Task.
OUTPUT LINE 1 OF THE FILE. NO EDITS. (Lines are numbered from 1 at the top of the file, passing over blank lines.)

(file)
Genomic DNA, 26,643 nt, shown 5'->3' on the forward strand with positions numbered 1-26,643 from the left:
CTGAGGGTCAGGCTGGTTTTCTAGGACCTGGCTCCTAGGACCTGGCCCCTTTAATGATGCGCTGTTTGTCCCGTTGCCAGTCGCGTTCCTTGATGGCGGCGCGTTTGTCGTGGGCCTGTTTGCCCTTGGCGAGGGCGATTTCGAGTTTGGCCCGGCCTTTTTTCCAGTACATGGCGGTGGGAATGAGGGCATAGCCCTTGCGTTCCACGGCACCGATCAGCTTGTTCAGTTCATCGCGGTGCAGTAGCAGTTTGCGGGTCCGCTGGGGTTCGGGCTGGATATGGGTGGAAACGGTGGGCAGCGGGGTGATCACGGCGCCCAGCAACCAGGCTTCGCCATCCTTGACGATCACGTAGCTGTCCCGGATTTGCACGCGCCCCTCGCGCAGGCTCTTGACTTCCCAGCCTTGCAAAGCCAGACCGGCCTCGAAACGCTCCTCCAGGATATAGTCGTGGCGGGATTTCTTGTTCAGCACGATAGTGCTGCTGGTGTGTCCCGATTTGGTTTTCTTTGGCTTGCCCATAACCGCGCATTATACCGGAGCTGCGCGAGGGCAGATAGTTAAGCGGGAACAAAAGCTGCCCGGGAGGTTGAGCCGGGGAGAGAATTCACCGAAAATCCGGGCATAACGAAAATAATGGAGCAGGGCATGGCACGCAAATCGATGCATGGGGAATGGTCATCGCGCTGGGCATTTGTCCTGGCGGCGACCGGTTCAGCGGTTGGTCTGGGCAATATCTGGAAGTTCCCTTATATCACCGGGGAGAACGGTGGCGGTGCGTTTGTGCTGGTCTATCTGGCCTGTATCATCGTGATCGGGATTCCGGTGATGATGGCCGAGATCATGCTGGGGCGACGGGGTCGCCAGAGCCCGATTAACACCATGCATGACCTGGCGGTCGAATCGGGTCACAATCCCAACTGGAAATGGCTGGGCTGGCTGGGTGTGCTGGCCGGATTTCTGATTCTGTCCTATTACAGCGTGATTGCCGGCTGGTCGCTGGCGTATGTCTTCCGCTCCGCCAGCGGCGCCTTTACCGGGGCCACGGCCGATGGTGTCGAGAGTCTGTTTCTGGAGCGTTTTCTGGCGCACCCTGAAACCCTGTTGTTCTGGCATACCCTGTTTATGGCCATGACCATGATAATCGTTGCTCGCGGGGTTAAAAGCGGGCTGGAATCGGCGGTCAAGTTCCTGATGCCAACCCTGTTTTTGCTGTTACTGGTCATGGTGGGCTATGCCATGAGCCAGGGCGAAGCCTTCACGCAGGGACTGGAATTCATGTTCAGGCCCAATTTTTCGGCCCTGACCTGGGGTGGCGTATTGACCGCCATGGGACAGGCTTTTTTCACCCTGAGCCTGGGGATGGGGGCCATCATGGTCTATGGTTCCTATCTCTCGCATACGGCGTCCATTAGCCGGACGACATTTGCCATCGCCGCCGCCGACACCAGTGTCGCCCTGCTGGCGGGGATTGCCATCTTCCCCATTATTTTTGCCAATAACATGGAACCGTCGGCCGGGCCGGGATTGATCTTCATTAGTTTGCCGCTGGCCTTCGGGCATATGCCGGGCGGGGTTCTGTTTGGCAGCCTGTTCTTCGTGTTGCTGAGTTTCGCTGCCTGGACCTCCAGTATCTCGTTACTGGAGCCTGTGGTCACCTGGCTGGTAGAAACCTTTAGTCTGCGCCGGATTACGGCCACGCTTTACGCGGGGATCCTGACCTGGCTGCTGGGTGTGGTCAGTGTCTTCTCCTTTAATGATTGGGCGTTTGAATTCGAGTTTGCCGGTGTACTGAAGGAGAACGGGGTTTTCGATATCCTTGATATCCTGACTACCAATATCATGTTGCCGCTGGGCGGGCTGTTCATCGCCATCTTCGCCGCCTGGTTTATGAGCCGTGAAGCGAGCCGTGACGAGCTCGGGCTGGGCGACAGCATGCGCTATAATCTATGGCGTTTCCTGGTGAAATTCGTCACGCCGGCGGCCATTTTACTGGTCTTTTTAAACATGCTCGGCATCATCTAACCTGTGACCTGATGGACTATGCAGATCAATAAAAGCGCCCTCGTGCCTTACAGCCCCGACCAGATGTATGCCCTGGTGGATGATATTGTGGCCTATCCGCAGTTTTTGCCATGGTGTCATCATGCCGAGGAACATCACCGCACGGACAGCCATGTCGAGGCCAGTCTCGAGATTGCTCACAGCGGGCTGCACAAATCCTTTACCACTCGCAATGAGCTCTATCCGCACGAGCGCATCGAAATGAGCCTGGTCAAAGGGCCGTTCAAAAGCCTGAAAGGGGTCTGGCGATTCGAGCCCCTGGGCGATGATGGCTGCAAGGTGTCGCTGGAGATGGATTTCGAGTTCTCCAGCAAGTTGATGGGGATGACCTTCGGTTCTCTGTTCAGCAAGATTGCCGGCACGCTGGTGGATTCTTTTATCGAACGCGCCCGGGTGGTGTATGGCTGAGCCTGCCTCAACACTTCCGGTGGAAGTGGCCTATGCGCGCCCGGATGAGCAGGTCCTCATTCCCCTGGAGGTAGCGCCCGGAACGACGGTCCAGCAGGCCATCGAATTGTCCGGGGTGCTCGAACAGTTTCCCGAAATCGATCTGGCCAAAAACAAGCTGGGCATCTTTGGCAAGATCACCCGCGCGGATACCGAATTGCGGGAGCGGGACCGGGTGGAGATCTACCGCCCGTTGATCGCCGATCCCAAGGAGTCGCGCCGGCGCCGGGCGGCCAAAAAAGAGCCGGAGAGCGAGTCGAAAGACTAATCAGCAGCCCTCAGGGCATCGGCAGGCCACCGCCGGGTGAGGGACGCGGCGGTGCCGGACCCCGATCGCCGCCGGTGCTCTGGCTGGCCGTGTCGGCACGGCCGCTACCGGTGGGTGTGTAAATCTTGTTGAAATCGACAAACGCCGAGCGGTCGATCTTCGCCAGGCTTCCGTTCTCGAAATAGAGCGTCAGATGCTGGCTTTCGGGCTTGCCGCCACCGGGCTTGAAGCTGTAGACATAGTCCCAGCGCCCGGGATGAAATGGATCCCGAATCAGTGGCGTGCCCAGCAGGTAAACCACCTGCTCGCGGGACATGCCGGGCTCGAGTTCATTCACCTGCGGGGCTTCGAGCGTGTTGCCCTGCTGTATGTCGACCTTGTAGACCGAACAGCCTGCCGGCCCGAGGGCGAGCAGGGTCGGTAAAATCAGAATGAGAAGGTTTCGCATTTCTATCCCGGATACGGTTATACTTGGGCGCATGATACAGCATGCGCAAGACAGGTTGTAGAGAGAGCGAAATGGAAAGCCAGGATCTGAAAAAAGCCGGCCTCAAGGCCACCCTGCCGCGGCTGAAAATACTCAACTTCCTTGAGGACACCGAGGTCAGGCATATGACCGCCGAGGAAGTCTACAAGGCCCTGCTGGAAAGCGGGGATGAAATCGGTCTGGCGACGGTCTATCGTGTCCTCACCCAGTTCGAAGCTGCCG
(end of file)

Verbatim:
Genomic DNA, 26,643 nt, shown 5'->3' on the forward strand with positions numbered 1-26,643 from the left: